Irrigation, also known as outdoor water use, refers to the amount of water used to irrigate outdoor vegetation.
- Irrigated Area (ft²): amount of outdoor vegetated area that is supplied water regularly. Typically, this includes landscaped areas that are irrigated with or without an in-ground/automatic irrigation system along with areas regularly watered by hand. If you have vegetated areas that were specifically xeriscaped to require no water at all, these may be included in your total.
- Potable Water Irrigation: water that is of sufficient quality for human consumption. Typically obtained from public water systems that are classified, permitted, and approved for human consumption. Is potable water used for irrigation (after 2year establishment period)?
- Evapotranspiration (in): amount of water added to the atmosphere in standard conditions. In other words the measure of evaporation and plant transpiration from sources such as the soil, plants, trees, water bodies, landmasses and oceans as they are added to the air. Climates features like humidity, temperature.
- Cool Humid: 3.8 in
- Cool Dry: 5.3 in
- Warm Humid: 5.3 in
- Warm Dry: 6.8 in
- Hot Humid: 8.3 in
- Hot Dry: 12 in
- Plant Quality Factor (Qf): an adjustment factor for a plant's performance during optimal irrigation. In other words, what natural irrigation condition is most optimal? There is limited benefit in testing plants performance outside of baseline (0.8 Qf), but is available for cases in which changes to the climate are expected.
- No Water Stress: 1 Qf, or a rainy season
- Baseline: 0.8 Qf, or a typical season
- Some Water Stress: 0.4 Qf, or a dry season
- Plant Factor (Pf): The relative amount of water that a plant requires, as compared to turf grass. Turf being the most standard and heavily irrigated vegetation type is a 1 Pf. All water intake required by other vegetation types will be measured in relation to common turf grass.
- Turf: 1 Pf
- Garden/Agriculture: 1 Pf
- Annual Flowers: 0.8 Pf
- Orchard/Evergreens: 0.8 Pf
- Orchard/Deciduous: 0.7 PF
- Perennial Flowers: 0.7 PF
- Ground Covers: 0.6 PF
- Trees: 0.6 PF
- Shrubs: 0.6 PF
- Native Plants: 0.2 PF
- Irrigation Efficiency: Method used diffuse which percentage of irrigated water that is used by the plant. Method used to diffuse water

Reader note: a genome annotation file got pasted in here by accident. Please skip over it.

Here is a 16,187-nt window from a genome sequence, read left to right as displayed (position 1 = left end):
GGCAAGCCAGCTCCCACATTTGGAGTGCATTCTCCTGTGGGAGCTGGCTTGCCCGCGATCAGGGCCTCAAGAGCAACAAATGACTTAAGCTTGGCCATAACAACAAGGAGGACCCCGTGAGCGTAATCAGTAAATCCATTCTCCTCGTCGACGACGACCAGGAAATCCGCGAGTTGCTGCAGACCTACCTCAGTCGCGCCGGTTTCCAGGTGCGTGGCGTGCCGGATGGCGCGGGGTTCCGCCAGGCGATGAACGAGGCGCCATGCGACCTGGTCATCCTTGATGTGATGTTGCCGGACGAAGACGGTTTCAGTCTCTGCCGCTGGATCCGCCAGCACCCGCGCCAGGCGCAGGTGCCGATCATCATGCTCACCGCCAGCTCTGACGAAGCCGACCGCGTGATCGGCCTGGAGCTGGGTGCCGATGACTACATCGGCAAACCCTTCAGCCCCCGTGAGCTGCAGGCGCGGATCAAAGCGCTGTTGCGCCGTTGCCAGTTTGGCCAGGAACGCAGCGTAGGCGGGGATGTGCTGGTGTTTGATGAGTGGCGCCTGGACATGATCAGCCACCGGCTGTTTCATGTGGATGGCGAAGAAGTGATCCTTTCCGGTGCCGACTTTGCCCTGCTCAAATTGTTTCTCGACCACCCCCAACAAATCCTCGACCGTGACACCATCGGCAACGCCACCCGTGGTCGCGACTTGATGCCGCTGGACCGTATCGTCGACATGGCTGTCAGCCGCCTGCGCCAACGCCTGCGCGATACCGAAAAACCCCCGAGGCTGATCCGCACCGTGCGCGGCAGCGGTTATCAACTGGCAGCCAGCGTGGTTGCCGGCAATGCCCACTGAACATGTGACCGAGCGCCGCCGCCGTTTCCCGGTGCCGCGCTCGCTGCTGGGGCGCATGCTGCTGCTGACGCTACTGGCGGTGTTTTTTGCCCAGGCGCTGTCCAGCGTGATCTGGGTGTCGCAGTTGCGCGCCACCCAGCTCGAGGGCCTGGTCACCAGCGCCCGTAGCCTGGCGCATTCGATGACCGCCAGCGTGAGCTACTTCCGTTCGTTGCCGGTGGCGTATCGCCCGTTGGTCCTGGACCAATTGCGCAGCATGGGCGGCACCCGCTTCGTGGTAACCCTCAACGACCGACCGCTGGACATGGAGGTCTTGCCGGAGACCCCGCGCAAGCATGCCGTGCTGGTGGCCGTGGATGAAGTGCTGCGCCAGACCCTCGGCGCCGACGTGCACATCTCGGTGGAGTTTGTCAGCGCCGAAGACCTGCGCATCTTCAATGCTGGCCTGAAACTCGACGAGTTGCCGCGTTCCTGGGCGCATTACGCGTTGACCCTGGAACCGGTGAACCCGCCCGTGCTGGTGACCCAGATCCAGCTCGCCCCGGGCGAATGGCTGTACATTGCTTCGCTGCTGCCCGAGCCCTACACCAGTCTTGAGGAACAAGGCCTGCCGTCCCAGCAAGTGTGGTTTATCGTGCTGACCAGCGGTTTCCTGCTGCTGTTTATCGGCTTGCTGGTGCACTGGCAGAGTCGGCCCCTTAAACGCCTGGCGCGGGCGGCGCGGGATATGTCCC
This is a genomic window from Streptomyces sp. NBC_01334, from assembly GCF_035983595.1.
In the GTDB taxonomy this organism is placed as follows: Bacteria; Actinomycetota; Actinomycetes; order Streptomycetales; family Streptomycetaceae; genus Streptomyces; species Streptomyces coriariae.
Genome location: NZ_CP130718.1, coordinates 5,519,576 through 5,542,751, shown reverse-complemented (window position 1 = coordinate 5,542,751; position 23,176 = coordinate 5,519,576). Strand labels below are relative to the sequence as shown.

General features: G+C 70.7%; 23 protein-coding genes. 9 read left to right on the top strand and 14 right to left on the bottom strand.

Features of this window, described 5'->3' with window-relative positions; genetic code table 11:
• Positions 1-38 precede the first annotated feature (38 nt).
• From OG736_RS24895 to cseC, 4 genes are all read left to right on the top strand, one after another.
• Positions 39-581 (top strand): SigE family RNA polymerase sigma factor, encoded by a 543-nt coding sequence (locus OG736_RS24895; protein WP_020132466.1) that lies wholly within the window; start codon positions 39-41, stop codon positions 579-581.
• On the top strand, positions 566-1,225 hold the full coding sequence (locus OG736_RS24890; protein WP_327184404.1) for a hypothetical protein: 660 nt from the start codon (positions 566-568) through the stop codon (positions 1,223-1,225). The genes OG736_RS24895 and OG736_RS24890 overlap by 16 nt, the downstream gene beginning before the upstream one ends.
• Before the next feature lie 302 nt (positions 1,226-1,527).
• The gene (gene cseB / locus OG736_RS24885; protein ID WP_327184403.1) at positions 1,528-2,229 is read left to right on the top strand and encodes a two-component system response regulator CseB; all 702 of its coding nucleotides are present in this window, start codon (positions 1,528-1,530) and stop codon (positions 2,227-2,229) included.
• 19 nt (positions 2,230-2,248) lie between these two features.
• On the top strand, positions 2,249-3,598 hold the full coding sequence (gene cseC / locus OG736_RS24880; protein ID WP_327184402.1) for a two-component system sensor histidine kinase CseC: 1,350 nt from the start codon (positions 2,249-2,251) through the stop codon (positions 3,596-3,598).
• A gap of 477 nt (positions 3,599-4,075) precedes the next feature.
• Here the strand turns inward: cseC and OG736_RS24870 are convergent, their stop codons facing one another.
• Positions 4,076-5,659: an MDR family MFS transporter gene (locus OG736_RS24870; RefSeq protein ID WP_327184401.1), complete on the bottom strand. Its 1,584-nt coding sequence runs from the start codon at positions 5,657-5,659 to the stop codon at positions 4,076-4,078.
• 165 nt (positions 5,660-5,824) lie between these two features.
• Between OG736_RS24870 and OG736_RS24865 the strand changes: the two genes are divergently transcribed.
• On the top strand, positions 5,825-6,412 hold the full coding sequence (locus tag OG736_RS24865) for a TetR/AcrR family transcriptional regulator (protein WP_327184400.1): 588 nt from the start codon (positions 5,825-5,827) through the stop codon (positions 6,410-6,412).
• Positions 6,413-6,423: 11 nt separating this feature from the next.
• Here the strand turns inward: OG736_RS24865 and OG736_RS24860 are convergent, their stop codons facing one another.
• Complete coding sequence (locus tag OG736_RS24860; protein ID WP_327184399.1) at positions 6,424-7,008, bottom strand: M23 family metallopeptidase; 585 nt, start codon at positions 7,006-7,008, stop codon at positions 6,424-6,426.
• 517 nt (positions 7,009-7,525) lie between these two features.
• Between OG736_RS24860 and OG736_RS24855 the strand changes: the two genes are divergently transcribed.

- Drip: 0.9, or 90% of water is used by plant.
- Sprinklers: 0.75, or 75% of water is used by plant.
- Sprinklers, slope: 0.6, or 60% of water is used by plant.
Why is Outdoor Water Use Reduction Important?
Landscape irrigation practices consume large quantities of potable water, sometimes accounting for 30% to 70% of the water consumed in non-agricultural use. Good landscape design and use of native, adapted, and drought tolerant plants can dramatically reduce and even eliminate the need for irrigation while better integrating the building site into its surroundings and attracting native wildlife. Native plants also tend to require less fertilizer and fewer chemical pesticides, which degrade water quality when carried away in stormwater runoff.
Calculation Method and Results
The Irrigation/Outdoor Water Use calculation method follows AIA's COTE TopTen Toolkit: Measure 4 - Design for Water tool, section 1 - Predicted Water Use, and (BD+C) LEED v4.0 WE p1,c1 - Outdoor Water Use Reduction credit.
The three irrigation related results are Outdoor Reduction, Outdoor LEED Points and Total Irrigation Water Use. By default all projects begin with a baseline template for a turf-based irrigation setup. As users start to alter from the baseline assumptions and customize their outdoor water use plan, Total Irrigation Water Use will increase our decrease. The difference between a baseline turf-based irrigation plan and your custom plan will calculate the water use reduction. The LEED Rating systems for outdoor water calculation is simple: No irrigation or 100% outdoor water use reduction is 2 LEED points, and 1 point for 50% outdoor water use reduction.
Understanding the Monthly Irrigation Water Use bar graph
Cove.tool calculates monthly irrigation by first calculating annual total irrigation using the proposed irrigation plan and area, then multiplying by the standard monthly irrigation coefficients, as seen below.
1. Does the Monthly Water Use graph take into account frozen ground months, or other unique seasonal conditions which would cause ?
>No, some building locations will have unique seasonal conditions which cannot be predicted or known by the tool. In months where it is typical for the ground to be 100% frozen and absolutely no irrigation would take place, users can subtract the monthly gals/yr during the known frozen months from the final total to determine total irrigation.
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